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The OSU Marine Council recognizes the importance of staying informed of the recommendations of the Oregon Nearshore Research Task Force (NRTF). The NRTF was responsible for recommending a long term funding and coordination strategy for research in Oregon's nearshore to the Governor and the Legislature. The goal of this ACT is to form a network of OSU faculty to stay informed of NRTF recommendations, and to keep the Marine Council informed of resultant executive and legislative decisions.
Dr. Gil Sylvia
The OSU Marine Council has established an Action Coordination Team (ACT) charged with keeping the Council apprised of state policies and practices resulting from implementation of the Nearshore Research Task Force (NRTF).
The NRTF was established by the state legislature with the passage of House Bill 3106. The purpose of the Task Force was to “make recommendations to ensure the protection and utilization of Oregon’s nearshore resources.” More specifically, the bill charged the Task Force to develop recommendations on a long-term funding and coordination strategy to meet the state’s nearshore priorities. The Task Force was comprised of 14 voting members appointed by the Governor – seven agency/institutional members and seven community representatives.
The Task Force met monthly from December 2009 to July 2010 and provided their final recommendations to the Governor and Legislature on August 1, 2010. The Task Force recommendations were considered by the Oregon House and Senate Natural Resource Committees during the September 2010 Interim Session.
After considerable deliberation, evaluation, and expert and public input, the Task Force submitted the following six interrelated core recommendations:
Should recommendations of the Task Force be advanced by the Governor or the Legislature, there will be opportunities for the Marine Council and the broader OSU research community to become involved in development and implementation of the NRTF recommendations.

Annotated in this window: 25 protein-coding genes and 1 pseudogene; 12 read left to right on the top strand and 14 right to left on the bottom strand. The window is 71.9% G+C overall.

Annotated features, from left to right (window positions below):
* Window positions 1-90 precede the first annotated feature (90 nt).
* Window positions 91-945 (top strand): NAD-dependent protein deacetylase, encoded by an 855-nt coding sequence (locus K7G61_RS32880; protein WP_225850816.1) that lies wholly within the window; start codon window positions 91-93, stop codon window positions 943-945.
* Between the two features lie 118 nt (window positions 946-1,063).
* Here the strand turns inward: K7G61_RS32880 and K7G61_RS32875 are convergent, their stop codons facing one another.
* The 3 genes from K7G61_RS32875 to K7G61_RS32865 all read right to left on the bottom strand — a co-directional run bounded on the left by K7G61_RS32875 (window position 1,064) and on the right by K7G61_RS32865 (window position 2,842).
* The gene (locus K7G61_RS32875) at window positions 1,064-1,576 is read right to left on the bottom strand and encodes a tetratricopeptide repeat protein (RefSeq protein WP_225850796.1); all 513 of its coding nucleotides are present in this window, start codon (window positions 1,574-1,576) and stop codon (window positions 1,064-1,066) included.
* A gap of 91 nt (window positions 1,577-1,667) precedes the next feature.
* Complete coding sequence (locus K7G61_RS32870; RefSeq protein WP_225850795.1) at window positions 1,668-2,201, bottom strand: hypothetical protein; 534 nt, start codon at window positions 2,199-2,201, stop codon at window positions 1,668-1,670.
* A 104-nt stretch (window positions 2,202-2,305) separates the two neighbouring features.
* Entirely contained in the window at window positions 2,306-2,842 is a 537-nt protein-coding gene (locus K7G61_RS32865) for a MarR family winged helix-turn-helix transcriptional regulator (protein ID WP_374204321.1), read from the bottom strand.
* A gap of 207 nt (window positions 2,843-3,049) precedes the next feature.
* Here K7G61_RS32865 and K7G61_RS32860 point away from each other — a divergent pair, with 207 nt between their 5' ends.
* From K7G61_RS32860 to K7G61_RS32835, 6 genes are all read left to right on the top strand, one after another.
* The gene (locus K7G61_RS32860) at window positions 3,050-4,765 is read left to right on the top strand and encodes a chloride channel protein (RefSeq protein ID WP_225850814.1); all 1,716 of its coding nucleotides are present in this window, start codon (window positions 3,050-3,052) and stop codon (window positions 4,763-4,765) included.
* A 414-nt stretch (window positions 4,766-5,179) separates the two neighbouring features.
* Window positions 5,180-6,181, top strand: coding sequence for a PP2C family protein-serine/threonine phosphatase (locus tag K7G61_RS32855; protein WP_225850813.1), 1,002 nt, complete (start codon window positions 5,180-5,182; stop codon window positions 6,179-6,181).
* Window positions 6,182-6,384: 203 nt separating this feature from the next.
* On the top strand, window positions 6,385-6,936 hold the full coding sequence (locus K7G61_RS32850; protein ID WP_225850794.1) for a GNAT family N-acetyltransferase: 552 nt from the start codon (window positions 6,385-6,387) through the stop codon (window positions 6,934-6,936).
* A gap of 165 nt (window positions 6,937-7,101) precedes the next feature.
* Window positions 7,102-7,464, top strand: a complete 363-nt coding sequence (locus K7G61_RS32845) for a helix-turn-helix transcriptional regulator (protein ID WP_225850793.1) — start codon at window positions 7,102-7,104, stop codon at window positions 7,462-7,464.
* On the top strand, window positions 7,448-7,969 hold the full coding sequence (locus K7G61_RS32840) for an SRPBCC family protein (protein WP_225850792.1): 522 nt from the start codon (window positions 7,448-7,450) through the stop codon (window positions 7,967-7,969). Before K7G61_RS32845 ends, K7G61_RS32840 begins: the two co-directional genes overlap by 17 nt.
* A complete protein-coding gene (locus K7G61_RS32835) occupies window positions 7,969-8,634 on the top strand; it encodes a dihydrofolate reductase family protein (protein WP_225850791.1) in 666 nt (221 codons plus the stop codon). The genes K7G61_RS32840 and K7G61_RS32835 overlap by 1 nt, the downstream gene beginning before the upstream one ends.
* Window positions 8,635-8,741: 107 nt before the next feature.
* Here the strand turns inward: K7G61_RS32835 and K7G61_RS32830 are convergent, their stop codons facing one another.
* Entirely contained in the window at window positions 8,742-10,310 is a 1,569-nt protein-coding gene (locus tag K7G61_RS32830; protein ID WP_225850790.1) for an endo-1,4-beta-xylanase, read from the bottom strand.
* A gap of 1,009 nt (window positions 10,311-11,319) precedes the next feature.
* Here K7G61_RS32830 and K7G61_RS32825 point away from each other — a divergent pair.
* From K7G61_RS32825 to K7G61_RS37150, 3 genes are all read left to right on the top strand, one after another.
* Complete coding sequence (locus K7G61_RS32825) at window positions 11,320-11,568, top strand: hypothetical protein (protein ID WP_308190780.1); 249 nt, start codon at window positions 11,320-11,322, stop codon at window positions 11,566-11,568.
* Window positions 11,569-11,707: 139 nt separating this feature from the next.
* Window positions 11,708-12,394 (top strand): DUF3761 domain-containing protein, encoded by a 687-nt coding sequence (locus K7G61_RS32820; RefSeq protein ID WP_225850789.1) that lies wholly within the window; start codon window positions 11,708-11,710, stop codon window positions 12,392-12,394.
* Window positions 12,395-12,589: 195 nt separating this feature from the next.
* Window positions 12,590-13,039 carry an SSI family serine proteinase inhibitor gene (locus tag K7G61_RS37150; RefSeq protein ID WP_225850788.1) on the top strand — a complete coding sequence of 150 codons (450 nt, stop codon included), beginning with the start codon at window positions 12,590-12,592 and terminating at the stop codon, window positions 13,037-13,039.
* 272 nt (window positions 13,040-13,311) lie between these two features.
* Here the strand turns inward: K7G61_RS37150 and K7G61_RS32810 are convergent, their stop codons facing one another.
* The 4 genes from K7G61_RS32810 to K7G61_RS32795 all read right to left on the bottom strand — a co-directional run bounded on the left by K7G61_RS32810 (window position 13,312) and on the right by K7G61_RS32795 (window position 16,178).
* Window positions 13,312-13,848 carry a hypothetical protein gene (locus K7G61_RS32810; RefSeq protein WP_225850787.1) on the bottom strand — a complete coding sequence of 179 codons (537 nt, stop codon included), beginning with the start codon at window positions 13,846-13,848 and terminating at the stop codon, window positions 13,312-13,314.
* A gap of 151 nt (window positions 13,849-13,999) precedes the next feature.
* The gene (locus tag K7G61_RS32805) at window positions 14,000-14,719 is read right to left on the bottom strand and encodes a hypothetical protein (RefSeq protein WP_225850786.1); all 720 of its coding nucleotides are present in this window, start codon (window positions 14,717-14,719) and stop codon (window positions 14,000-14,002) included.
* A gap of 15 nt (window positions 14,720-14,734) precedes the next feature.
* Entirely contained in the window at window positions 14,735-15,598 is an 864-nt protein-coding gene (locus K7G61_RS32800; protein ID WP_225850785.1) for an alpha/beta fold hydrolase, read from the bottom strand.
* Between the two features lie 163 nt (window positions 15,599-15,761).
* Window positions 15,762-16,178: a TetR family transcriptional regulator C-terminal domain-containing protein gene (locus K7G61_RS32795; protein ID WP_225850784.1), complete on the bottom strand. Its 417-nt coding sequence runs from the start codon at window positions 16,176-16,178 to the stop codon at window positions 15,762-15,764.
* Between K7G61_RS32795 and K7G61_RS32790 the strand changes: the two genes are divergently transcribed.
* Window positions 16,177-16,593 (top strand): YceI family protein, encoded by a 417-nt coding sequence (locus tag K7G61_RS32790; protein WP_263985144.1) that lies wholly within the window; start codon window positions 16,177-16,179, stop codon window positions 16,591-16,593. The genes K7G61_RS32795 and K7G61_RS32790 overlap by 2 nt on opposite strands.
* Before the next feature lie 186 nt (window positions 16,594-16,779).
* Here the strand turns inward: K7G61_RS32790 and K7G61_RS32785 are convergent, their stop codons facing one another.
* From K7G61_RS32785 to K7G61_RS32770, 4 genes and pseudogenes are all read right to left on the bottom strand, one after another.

Nearshore Strategic Plan
Development of the Nearshore Strategic Plan holds particular relevance to the Marine Council, as the Task Force has proposed that the plan include: 1) research and monitoring priorities; 2) community engagement mechanisms to involve Oregon communities and the broader citizenry in nearshore research and monitoring; 3) strategies for enhancing education and outreach; and, 4) strategies for data management and coordination. Due to the involvement in nearshore research by many of the Marine Council’s departments, programs, and institutions, it is important that we review and provide comments on the research and monitoring priorities and implementation strategies identified in the Nearshore Strategic Plan.
Science and Technical Advisory Committee (STAC)
In addition to recommending that STAC provide independent scientific advice to the state, the Task Force recommended that STAC membership be expanded to better serve the needs of the state. This ACT suggests that the Marine Council consider nominating members for STAC from OSU’s wide range of expertise in the marine sciences. It is important for the University to play an active role in ensuring that the best scientific advice is provided to state managers and decision makers.
Gil Sylvia, Team Lead and Superintendent, Coastal Oregon Marine Experiment Station (COMES), Gil.Sylvia@oregonstate.edu,
Steve Brandt, Director, Oregon Sea Grant, Stephen.Brandt@oregonstate.edu
Dan Edge, Department Head, Department of Fisheries and Wildlife, Daniel.Edge@oregonstate.edu